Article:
Always Gray in Winter: Mark J. Engels
Adult Anthromorphic Military/Science Fiction
Rating: 3 Stars
Disclaimer: I received a complimentary review copy of this book and am leaving a voluntary review. This opinion is entirely my own and is in no way influenced by outside parties.
Always Gray in Winter is my first anthromorph read, and I wasn’t sure how I would feel about the whole “humans turning into cats” deal. Still, I wanted to broaden my horizons, so I took the leap and gave it a chance. I’ll tackle style & prose, pacing, plot, consistency, and character development like I usually do.
I’m happy to say Mark Engels’s narrative voice is sure-footed and engaging, which can be uncommon among debut authors. His style is both witty and deft, yanking the reader along at a frenetic pace (more on that later) and providing plenty of moments where I chuckled aloud at one remark or another. This ability to blend militaristic sparsity with genuine humor is his biggest asset, and I can only assume it’ll improve further as he releases more work.
As far a pace, Always Gray in Winter is a lightning bolt of a novel. Fans of nonstop action with no room to breathe will surely enjoy. Personally, I wish there had been a few breaks between the major developments. The plot moves so swiftly that I was on page 95 (about halfway through the book) before I realized two things:
1) I had no idea what was going on
2) I had no idea which characters were which
These two things were what stopped this novel from being a 4 or 5-star for me. There are five pairs of same-sex characters who have names that start with the same letter, and most of them are related by blood or marriage. There’s a Sunny and a Stui, an Annie and Alex, Top and Tommy, Niko and Nat, and Lenny and Latharo. All but the last pair are in the same family. Even writing this, I couldn’t tell you the exact relationship between each character I’ve named without consulting the chart I wrote inside the book’s back cover (and I can rattle off Game of Thrones characters without hesitation. Big casts don’t bother me). And there are several more characters in that family who thankfully have names unique enough to actually remember, like Pawlie or Dory.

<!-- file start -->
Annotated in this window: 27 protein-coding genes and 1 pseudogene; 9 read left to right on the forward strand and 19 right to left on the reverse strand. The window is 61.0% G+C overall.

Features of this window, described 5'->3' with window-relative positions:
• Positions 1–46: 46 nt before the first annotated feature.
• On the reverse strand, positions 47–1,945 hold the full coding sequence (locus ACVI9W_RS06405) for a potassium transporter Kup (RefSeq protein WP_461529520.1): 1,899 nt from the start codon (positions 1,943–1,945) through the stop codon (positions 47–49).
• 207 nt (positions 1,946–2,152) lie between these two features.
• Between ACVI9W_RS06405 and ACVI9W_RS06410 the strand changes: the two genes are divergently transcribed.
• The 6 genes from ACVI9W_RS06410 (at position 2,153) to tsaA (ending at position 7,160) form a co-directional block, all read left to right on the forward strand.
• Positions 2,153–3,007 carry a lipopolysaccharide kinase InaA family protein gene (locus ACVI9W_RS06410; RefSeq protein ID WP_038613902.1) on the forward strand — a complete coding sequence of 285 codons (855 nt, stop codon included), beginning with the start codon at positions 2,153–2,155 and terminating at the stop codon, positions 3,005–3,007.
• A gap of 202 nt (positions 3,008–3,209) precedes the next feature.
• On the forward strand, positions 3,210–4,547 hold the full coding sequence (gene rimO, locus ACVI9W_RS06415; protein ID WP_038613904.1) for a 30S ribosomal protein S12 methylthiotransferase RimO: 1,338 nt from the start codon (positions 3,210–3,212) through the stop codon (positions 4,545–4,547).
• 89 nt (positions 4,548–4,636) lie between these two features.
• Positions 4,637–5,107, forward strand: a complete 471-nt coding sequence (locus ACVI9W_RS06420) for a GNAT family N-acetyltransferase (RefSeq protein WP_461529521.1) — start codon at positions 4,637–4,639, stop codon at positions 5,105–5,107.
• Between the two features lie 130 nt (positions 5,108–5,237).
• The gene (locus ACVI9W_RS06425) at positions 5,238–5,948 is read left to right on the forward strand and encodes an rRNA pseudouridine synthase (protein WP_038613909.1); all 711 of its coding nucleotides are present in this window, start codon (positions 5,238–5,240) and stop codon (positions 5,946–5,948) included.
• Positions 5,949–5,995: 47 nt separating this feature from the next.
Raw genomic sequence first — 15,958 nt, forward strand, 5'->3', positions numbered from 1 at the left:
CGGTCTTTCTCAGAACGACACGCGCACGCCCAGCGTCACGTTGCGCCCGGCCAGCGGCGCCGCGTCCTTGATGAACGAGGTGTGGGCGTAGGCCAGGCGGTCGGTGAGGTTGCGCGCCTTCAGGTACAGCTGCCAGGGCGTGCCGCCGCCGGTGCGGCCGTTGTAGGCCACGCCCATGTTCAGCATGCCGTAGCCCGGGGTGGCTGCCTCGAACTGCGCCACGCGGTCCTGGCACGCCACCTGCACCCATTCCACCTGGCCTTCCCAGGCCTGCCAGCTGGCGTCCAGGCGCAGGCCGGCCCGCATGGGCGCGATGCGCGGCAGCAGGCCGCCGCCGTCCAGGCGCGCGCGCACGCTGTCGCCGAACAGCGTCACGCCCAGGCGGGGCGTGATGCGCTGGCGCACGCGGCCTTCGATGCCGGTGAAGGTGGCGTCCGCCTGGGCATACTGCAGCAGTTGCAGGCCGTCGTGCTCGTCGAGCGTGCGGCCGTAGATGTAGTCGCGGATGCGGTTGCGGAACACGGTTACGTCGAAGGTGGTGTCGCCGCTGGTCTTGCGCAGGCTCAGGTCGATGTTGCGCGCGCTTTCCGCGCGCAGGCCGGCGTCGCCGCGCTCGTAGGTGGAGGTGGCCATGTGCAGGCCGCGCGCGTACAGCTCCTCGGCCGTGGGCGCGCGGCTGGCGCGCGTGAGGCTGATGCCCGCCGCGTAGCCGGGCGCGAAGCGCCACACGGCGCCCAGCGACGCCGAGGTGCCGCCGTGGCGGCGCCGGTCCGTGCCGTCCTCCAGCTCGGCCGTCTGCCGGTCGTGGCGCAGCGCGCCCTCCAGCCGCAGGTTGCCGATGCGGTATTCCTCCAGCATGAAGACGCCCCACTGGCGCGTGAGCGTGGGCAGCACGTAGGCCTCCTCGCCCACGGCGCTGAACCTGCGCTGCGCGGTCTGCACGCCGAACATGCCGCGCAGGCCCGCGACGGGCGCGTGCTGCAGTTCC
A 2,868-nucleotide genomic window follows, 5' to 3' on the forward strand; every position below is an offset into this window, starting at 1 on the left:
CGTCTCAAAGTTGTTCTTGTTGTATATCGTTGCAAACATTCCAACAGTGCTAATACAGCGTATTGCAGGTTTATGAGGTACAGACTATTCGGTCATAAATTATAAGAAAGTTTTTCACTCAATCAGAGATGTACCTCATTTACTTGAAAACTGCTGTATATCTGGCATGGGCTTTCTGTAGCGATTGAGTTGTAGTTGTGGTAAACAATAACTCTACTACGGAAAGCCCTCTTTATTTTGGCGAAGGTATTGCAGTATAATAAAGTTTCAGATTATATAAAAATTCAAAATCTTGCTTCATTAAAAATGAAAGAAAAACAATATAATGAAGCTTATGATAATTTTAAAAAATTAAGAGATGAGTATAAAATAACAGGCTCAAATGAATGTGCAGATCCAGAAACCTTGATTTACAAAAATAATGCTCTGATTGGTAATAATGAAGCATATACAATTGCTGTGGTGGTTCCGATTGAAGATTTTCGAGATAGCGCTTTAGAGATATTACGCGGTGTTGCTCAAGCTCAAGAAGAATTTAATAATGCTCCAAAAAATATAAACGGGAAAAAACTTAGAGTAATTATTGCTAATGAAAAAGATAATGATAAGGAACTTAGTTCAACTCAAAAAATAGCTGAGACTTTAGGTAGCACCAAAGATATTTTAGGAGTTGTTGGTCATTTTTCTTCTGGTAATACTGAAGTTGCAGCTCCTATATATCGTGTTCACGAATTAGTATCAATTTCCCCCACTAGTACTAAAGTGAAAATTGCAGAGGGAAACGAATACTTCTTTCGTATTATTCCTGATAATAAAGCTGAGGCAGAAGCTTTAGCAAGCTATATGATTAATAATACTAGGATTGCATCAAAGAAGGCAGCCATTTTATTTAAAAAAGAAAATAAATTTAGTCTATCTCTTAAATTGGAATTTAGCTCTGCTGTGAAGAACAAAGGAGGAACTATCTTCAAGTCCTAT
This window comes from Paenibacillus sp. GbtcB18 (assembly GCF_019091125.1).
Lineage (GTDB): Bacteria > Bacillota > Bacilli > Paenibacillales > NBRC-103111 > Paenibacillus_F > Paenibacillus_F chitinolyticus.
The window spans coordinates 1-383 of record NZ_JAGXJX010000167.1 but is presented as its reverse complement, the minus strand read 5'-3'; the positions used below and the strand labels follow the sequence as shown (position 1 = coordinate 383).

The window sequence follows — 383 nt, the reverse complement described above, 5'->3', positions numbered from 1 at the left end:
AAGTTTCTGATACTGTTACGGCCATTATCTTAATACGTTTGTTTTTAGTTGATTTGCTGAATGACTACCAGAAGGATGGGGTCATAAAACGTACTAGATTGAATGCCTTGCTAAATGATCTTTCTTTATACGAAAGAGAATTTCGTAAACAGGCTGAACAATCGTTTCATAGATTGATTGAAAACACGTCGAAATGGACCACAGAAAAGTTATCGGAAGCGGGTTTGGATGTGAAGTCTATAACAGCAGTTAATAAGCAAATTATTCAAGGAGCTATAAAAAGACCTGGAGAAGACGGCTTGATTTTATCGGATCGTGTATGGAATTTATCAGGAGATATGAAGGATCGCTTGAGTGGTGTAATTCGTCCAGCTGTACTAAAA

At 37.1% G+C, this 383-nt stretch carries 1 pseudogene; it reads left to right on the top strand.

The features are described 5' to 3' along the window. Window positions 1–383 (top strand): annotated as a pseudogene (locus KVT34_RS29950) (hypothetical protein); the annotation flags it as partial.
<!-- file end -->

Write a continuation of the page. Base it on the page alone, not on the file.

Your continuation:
Relationships, like plot elements, are rarely stated more than once, so if you miss a single piece of information (and there’s critical information on almost every page, which is why I think the story would benefit from slowing down the pace occasionally), you’re screwed. I’m no stranger to military fiction, and in addition to the names spinning my head around, there are a plethora of abbreviations and phrases in foreign languages (mainly Polish and Korean, with some Spanish, which I understood) that are sometimes defined, sometimes not. The book would have benefited from a glossary at the back so the reader can easily check what all the slang and lingo means.
All this prevented me from understanding or enjoying the plot for the entire first half of the novel. Towards the back end, I was able to grasp what was happening, and it became a much smoother read just in time to appreciate the climax of the story. Still, although there are twists and turns throughout, it feels like by the end of the book, nothing really happens. I don’t want to spoil the ending, but in the grand scheme of things, the status quo remains largely unchanged. The biggest development is between a pair of characters, and that’s the saving grace for the plot. Although the story oozes militaristic authenticity, it’s more of a tale of family bonds than tactical operations.
Most of the characters are likable, but many of them blend together because they’re all part of the same family and the plot moves so quickly that you don’t have time to get to know more than a few beyond a superficial level. Those few that you spend more time with are well-rendered and interesting, and the intra-clan banter always had me smiling. Engels really conveys a sense of closeness and companionship with his dialogue, which is impressive considering how minimalist it is. I just wish we had more time to flesh out the various characters, which would have helped immensely with both of the problems I discussed.
Like I mentioned earlier, I was hesitant about the anthromorphic nature of the book, but it ended up being one of the best parts. The names are clever, it gives the action scenes a brutal edge, and the details of their condition are presented clearly and consistently. Overall, I still enjoyed the book, but the problems I discussed prevented me from loving it. Always Gray in Winter is a great find for hardcore fans of military or anthromorph fiction, but people new to the genre may find it a difficult first read. If Engels can even out his pacing and illustrate his vast array of characters more clearly, he will have a must-read series under his belt.